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Hogan: Limit opioid prescriptions to 7 days, boost penalty for dealers whose drugs cause fatal overdoses

Oxycodone pain pills. (John Moore)

Maryland Gov. Larry Hogan on Tuesday announced measures aimed at addressing the state's growing opioid epidemic, including proposals to limit prescriptions for pain medications and increase prison terms for drug dealers convicted of distributing opioids that result in lethal overdoses.

Hogan (R) also signed an executive order establishing a central "command center" to coordinate local and state efforts to combat opioid abuse, a problem that resulted in 1,400 fatal overdoses in Maryland last year.

The governor, whose cousin died of a heroin overdose, said he will introduce legislation to restrict opioid prescriptions to a seven-day supply, with exceptions for certain types of treatment such as for cancer and hospice care. Many experts say a growing number of heroin addicts started using the drug as a less-expensive way to feed an addiction to prescription painkillers.

Addicts are turning to their pets’ prescription drugs to get high

"We have to cut that pipeline of new users," said Lt. Gov. Boyd Rutherford (R), who joined the governor during the announcement at Anne Arundel Medical Center in Annapolis. Rutherford headed a heroin and opioid task force that Hogan established during his first year in office.

At least seven states have enacted strict limits on opioid prescriptions in the past two years, including Connecticut, Illinois, Maine, Massachusetts, Hawaii, Pennsylvania and Rhode Island. Kentucky adopted such legislation in 2012.

The governor also promised legislation to create a new felony category allowing sentences of up to 30 years for distributors of opioids or synthetic opioids resulting in a lethal overdose, with an exemption for those who sell the drugs to sustain an addiction.

States have approached sentencing for lethal overdoses in such drug transactions differently, with some using felony-murder statutes to increase penalties while others use manslaughter or "depraved-heart" laws.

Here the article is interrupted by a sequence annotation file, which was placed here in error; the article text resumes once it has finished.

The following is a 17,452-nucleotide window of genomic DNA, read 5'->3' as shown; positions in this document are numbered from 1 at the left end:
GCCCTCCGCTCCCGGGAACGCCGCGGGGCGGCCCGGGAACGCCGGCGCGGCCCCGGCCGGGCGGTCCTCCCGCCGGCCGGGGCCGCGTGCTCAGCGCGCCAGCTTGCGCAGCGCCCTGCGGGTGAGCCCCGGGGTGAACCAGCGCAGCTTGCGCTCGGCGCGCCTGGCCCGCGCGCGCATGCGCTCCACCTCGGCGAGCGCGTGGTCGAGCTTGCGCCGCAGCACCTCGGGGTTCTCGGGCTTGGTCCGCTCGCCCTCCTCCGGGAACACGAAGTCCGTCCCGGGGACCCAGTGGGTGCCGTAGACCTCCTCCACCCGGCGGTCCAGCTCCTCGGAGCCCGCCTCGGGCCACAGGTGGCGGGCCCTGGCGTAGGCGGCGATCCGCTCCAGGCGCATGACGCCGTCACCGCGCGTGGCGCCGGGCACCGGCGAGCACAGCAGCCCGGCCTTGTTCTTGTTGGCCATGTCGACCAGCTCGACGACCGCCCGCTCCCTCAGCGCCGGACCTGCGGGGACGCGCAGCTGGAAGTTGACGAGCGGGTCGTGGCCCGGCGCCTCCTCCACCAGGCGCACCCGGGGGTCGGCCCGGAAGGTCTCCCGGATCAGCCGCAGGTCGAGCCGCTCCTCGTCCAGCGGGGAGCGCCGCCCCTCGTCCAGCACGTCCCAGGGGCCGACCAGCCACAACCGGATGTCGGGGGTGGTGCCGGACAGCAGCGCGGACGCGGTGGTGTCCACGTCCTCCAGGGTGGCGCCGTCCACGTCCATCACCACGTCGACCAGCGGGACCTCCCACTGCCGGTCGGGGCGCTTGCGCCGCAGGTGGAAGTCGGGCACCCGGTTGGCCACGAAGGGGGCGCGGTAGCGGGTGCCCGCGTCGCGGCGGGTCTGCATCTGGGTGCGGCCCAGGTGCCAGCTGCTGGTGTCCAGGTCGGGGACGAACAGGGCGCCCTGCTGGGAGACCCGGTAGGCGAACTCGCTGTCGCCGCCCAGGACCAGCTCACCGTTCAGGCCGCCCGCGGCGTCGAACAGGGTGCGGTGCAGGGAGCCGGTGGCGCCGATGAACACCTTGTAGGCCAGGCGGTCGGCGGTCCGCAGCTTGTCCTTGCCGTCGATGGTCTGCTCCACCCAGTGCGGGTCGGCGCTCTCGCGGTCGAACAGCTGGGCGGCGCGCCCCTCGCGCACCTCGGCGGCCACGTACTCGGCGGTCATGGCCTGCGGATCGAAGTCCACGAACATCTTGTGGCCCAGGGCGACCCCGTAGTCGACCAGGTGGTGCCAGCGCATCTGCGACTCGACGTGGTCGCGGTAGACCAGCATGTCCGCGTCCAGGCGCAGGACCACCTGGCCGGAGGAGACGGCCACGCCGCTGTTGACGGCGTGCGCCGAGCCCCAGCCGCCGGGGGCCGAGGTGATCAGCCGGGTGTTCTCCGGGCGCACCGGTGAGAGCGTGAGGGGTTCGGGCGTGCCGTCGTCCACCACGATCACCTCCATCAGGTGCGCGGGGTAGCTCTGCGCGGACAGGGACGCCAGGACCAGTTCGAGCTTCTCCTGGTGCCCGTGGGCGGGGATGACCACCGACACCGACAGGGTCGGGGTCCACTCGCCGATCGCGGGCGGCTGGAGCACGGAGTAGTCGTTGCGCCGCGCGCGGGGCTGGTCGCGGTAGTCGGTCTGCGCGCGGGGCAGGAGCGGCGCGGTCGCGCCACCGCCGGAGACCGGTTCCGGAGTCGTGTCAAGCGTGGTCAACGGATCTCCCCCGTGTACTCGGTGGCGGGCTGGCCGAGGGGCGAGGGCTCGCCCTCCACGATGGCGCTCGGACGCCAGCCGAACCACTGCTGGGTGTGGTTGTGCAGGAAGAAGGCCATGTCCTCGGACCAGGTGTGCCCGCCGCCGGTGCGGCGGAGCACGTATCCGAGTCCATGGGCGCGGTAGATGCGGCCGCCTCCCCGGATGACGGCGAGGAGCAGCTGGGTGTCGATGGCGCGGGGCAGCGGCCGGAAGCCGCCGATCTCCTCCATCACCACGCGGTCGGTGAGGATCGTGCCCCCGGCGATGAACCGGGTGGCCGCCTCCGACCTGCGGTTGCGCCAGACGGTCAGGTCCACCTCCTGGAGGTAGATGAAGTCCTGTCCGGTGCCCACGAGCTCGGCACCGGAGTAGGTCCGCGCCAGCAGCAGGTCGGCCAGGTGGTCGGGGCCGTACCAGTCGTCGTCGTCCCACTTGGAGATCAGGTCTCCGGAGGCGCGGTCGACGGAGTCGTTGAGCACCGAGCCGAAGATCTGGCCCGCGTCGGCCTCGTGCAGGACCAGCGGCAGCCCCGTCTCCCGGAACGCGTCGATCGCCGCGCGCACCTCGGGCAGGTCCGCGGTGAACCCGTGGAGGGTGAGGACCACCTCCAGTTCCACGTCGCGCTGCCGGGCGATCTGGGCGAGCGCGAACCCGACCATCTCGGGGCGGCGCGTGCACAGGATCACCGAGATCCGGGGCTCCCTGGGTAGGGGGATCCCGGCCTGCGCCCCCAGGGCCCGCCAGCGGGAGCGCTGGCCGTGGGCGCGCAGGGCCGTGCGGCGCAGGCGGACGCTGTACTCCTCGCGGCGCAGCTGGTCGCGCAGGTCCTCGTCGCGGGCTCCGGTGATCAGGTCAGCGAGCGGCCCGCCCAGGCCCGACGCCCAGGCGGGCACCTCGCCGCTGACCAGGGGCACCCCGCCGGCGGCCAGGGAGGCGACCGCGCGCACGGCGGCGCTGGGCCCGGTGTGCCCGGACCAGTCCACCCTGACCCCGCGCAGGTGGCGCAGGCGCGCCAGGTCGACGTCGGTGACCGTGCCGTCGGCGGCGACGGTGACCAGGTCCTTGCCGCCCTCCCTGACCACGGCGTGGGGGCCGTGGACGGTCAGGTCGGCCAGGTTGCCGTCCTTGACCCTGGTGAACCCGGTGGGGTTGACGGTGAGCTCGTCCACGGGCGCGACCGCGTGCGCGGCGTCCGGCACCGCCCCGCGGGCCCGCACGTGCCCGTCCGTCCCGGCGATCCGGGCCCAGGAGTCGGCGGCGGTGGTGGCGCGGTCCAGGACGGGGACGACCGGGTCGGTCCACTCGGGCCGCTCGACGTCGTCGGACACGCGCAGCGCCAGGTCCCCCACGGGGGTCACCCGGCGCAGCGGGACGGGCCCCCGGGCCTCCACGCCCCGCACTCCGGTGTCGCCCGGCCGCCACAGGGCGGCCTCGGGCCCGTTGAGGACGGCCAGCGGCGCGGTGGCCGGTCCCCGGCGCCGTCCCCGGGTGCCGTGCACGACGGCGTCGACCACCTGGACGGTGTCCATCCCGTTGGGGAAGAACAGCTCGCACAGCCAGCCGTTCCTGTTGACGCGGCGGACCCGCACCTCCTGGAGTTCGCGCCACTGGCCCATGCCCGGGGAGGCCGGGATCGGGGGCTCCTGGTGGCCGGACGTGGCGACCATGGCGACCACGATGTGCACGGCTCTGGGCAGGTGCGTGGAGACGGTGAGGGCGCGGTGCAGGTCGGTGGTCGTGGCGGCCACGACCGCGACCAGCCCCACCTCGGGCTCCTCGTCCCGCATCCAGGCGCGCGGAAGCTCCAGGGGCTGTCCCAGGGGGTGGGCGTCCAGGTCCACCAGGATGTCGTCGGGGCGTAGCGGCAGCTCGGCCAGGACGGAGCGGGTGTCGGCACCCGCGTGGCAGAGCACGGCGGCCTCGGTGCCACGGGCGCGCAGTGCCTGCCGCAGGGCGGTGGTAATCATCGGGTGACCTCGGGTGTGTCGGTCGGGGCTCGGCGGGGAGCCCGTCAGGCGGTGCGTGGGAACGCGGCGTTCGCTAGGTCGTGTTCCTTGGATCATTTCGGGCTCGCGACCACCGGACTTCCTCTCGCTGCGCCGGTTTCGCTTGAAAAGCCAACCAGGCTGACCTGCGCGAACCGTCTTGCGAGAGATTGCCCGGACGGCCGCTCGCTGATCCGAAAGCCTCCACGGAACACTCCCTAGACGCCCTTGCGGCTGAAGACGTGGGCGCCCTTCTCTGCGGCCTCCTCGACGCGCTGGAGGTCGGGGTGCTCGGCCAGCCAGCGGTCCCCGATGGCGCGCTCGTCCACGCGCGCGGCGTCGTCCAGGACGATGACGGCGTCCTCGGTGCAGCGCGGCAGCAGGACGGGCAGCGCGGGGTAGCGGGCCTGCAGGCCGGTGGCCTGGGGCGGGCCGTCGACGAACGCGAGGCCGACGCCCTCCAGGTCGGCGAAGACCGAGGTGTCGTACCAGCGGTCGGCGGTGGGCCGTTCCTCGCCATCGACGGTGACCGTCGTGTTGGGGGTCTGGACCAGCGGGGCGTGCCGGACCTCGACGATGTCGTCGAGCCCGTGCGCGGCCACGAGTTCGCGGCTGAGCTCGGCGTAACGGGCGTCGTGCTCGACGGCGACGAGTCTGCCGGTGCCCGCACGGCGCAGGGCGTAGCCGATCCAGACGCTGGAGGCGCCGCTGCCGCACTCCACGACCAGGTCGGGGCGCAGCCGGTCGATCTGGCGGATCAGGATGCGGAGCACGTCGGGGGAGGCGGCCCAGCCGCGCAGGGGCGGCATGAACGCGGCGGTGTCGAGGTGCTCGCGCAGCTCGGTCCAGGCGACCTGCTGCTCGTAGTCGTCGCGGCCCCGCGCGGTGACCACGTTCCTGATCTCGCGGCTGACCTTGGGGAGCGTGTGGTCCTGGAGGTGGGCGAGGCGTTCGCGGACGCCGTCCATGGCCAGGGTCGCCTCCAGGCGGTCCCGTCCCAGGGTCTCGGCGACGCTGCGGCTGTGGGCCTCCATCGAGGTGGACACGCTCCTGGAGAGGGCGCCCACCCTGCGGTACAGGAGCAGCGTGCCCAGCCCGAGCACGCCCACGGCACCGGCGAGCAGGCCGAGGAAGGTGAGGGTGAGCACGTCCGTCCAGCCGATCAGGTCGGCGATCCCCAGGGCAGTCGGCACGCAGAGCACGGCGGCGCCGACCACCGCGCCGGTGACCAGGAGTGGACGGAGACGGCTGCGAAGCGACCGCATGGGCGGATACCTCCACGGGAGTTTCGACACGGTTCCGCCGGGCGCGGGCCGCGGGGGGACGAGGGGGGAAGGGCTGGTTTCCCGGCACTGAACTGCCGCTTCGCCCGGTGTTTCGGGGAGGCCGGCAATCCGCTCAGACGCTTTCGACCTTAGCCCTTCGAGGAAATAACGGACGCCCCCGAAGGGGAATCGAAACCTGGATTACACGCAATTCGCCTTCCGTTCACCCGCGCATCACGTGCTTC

Hogan's proposed exception for addicts aligns with a sweeping criminal-justice overhaul approved in Maryland last year as part of an effort to shift from punishing drug addiction to treating it.

The governor said he will also propose a bill that would allow the state to take action against drug prescribers and dispensers based on investigations by licensing boards and federal authorities.

This dealer’s heroin was so strong it led to 26 overdoses in a day

Hogan noted that he has increased the number of treatment beds in the state by 50 percent compared with the previous administration, and that his 2018 budget includes $4 million in new funding to boost efforts to treat addiction.

Several advocacy groups applauded the governor's latest efforts but said the state needs to do more.

Lisa Lowe, director of the Heroin Action Coalition of Maryland and the mother of an opioid addict, described Hogan as a "champion" for many of her group's causes, but she said the state could do more to expand access to treatment and provide oversight of existing centers to make sure they're effective.

"We can give $4 million for treatment, but what if the provider has no oversight?" she said.

Lethal opioid overdoses have skyrocketed across the nation. In Maryland, the number of heroin-related overdose deaths rose 72 percent, to 918, during the first nine months of last year, compared with the same period in 2015.

Fatal overdoses related to prescription opioids jumped 17 percent, to 270, during that span.

The most dramatic surge in recent years involves deaths from fentanyl, a powerful synthetic opioid that killed rock legend Prince last year.

The number of fentanyl-related overdose deaths in Maryland nearly tripled during the first three quarters of 2016, rising to 738.

Anne Arundel County State's Attorney Wes Adams (R), who attended Tuesday's announcement, said his brother-in-law died of an opioid overdose this month after becoming addicted to pain medications.

"My family has not been able to be exempt from the opioid crisis," Adams said. "I look forward to our legislators standing behind this legislation so we can continue this battle as an entire community."